MARBLE — In a meeting that was part inspiration and part reality check, more than 30 sculptors, quarrymen and community leaders gathered at the Redstone Inn Wednesday night.
Their goal? To start determining the costs, schedule and infrastructure needed to carve the marble block that will replace the Tomb of the Unknowns at Arlington National Cemetery.
The original marble was extracted in 1931 from the Yule Marble Quarry, above the little town of Marble, to commemorate the thousands of unknown soldiers lost in battle fighting for their country. That original stone now has a crack in it, and needs to be replaced.
When the original marble was pulled out of Marble, it was sent to the East to be sculpted. But local sculptor Davidmark Trujillo has spearheaded the idea to have Colorado sculptors replicate the stone’s cuttings and carvings right here.
“The stone is coming from Colorado, and so should the sculptors,” said Trujillo.
Working to that end, Trujillo organized the Redstone Inn meeting.
There are no guarantees that Trujillo’s dream will become reality. Yule Marble Quarry owner Rex Loesby didn’t know if Trujillo and his fellow sculptors would be able to meet the strict qualifications required of artists whose work appears at federal monuments like Arlington.
Nonetheless, Loesby started the evening off by showing two video clips from Denver television news shows broadcast late last year.
The clips, which told the story of the Yule Marble Quarry’s quest to find the replacement marble, were met with rousing applause from the group.
Those who attended included Marble Mayor Wayne Brown, Garfield County Commissioner John Martin, Glenwood Springs businessman David Osborne, Redstone Art Center owner Bev Goss and Kiwanis members Steven Spears and George Morris.
Glenwood Springs resident John Haines, who donated $30,000 to purchase the replacement marble, also attended.
Following the videos, Loesby outlined two goals for the coming weeks. “We need to know if we have the capability to attempt this project,” he said, “and we have to know how much it’s going to cost.”
Those initial questions placed the focus on established, local sculptors in attendance — Greg Tonozzi, Gerald Balciar, Steve Kentz, Janusz Obst, Madeline Wiener and Kathi Caricof — and Yule Marble Quarry stonecutters Gary Bascom, Mario Villalobos and Kirk Blue.
Loesby passed out packets of information, including photos and diagrams of the existing tomb showing the cracks running through it. The cap of the tomb, that is, the top, and the die, the main part of the tomb, are to be replaced. The tomb’s base and sub-base will remain in place.
Loesby said quarry workers have set a “very tentative date” of July 4 to bring the replacement marble down from the quarry. At this point, that block of marble has not been located.
“It’s in there,” said quarry superintendent Gary Bascom of the perfect block, which must measure 7 feet 4 inches by 13 feet 4 inches by 6 feet 6 inches. “We’ll find it.”
Loesby outlined the logistics of carving the block in Colorado, including a carving location.
Garfield County Commissioner John Martin suggested as a possible site the county’s Road and Bridge Department facilities in Glenwood Springs, Rifle, or a new facility to be built at Cattle Creek.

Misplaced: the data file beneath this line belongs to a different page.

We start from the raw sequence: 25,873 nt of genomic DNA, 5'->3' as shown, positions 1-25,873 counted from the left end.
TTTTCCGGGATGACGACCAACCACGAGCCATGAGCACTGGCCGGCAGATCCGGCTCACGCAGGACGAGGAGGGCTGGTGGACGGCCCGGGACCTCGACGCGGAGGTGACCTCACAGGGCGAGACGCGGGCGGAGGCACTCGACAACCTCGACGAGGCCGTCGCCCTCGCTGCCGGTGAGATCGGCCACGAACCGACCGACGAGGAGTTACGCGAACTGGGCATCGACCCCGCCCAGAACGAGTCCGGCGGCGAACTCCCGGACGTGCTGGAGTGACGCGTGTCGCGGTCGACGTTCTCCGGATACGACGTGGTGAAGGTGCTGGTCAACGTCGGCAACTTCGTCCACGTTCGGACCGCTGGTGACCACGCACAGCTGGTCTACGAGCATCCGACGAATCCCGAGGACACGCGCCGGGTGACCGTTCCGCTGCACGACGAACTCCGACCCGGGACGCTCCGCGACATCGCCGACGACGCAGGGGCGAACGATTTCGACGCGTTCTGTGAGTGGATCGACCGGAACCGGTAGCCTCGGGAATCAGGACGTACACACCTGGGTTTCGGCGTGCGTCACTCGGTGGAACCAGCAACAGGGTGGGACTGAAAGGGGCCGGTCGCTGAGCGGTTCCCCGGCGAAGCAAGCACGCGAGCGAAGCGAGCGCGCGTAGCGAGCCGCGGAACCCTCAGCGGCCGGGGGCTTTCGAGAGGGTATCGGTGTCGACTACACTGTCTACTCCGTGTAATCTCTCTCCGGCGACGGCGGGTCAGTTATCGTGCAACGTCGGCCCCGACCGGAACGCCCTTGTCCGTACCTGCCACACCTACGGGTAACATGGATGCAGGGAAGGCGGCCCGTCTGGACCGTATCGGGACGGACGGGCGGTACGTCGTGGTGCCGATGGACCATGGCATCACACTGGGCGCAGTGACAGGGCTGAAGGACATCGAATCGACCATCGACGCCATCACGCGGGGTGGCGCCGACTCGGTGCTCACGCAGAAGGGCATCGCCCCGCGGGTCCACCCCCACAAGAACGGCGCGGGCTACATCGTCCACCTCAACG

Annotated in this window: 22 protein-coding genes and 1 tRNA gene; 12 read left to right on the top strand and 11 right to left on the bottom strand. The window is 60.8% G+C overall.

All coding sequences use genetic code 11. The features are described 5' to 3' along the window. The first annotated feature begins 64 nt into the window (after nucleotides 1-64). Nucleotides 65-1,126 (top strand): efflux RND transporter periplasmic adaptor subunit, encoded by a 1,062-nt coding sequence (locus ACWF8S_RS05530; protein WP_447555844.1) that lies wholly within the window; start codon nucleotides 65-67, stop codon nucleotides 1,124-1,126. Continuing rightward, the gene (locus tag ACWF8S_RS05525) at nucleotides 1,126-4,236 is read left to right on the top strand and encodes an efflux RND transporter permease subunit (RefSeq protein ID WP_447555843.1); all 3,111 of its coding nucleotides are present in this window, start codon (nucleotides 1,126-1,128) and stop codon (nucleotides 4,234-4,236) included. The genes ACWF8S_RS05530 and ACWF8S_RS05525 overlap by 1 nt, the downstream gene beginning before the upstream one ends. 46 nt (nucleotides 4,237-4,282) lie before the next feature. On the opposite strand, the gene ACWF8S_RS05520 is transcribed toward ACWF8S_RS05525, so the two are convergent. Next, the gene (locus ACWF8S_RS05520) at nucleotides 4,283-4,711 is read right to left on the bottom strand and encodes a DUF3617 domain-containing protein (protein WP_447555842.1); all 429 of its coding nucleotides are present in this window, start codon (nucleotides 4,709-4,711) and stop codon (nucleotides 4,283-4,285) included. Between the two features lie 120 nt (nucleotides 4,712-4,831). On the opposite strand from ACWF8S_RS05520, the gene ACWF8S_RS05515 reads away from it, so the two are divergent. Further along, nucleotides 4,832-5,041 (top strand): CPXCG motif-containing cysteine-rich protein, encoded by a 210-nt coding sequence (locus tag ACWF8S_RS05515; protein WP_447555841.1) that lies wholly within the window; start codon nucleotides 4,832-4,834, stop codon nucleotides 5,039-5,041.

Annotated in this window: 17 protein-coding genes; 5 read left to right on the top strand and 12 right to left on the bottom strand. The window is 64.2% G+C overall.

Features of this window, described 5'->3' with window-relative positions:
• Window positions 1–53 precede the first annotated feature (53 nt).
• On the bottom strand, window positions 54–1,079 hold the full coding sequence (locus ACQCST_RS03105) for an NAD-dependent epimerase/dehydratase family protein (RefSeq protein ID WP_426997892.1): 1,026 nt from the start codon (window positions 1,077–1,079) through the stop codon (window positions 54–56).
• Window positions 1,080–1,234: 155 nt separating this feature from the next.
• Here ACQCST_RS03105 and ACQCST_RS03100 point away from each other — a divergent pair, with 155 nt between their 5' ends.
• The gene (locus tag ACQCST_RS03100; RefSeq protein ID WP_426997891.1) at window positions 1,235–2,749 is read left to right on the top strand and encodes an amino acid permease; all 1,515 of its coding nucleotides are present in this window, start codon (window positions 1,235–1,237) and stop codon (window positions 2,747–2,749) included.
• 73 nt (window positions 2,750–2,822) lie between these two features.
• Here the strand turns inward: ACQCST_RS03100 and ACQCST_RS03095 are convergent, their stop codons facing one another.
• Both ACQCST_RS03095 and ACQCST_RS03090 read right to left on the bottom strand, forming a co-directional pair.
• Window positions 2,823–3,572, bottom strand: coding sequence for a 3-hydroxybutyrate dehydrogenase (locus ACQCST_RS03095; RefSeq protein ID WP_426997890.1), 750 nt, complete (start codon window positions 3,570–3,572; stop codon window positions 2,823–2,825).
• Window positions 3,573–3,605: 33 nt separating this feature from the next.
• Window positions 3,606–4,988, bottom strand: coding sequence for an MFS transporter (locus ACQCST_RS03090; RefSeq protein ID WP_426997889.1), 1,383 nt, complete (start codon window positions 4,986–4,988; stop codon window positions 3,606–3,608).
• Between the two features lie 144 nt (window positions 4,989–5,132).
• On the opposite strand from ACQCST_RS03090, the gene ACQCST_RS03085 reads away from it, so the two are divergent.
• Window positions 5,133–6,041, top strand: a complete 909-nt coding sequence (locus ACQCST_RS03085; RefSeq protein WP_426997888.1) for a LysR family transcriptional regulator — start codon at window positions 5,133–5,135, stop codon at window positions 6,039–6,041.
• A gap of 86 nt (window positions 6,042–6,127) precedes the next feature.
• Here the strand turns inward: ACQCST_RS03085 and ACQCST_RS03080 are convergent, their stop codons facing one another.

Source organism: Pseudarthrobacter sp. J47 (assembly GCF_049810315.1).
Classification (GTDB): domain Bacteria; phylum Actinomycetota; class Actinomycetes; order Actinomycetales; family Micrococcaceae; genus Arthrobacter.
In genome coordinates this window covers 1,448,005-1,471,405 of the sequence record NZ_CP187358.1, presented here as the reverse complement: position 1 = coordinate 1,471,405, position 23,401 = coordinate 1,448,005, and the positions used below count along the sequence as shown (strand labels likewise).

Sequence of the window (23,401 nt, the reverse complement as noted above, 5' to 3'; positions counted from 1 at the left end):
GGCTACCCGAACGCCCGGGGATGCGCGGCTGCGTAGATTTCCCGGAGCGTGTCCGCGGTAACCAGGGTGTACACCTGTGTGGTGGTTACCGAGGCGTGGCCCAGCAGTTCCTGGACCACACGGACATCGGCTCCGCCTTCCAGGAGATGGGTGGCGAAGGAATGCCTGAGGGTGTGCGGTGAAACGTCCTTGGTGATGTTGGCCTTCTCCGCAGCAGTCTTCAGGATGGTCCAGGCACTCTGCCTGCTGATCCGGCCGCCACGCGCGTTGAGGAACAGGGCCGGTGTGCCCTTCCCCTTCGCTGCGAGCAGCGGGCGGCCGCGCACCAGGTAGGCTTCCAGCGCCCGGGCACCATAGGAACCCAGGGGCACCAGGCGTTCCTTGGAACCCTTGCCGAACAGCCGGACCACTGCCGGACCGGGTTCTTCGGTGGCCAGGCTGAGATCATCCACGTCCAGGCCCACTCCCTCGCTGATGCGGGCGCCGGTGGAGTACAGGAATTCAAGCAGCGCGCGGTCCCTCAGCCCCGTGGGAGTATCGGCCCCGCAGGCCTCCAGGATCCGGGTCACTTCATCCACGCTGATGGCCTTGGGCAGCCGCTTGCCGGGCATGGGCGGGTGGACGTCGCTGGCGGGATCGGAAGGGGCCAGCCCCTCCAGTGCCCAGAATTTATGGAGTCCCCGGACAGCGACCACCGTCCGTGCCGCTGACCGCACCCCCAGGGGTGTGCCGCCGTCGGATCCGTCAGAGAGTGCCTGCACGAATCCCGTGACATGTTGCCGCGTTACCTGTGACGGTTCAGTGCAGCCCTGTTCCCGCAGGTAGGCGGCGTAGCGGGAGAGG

When discussions turned to estimated man hours needed for the project, Loesby turned to Glenwood Springs sculptor Janusz Obst, who headed a massive project in his native Poland. Obst oversaw the rebuilding of a 16th Century Warsaw castle filled with intricate carving and stonework that had been destroyed during World War II.
Obst estimated it would probably take three sculptors working eight-hour days for a total of six months to complete the tomb.
Obst knows about man-hours. Over 13 years, Obst worked with 60 builders and artists to recreate the Warsaw castle, which originally took 200 years to build.
In contrast, the tomb is a physically smaller project, he said, but enormous in terms of what it symbolizes.
“This is very, very important project,” Obst said. “We need to be very serious and very disciplined in how we go about this.”
Obst’s wife, Margaret, agreed. “There are two aspects to the tomb. One is architectural, and the other is decorative,” she said, referring to the precise cuts that need to be made in the stone and the relief work that must be duplicated.
“It’s very important to realize we must make an exact replica of the existing stone,” she said. “And we can do that using the newest possible technology.”
At the close of the meeting, the sculptors discussed among themselves who would serve as the leader of the effort. Knowing his experience in managing a major carving project, they chose Obst by unanimous acclaim, according to Kimberley Perrin, office administrator for the Yule Marble Quarry.
Perrin noted that the Marble Historical Society will meet soon to discuss how to receive contributions for the project.
She said Obst is expected to confer with other key sculptors who couldn’t attend the meeting Wednesday before setting another meeting for the project.
Many questions remain, but the turnout for the meeting indicated to Trujillo that the interest level is high for the tomb project.
“This renews my faith in America,” said Trujillo. “I really appreciate everyone taking the time to come and be a part of this.”
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Michael Robert Patterson was born in Arlington and is the son of a former officer of the US Army. So it was no wonder that sooner or later his interests drew him to American history and especially to American military history. Many of his articles can be found on renowned portals like the New York Times, Washingtonpost or Wikipedia.
Reviewed by: Michael Howard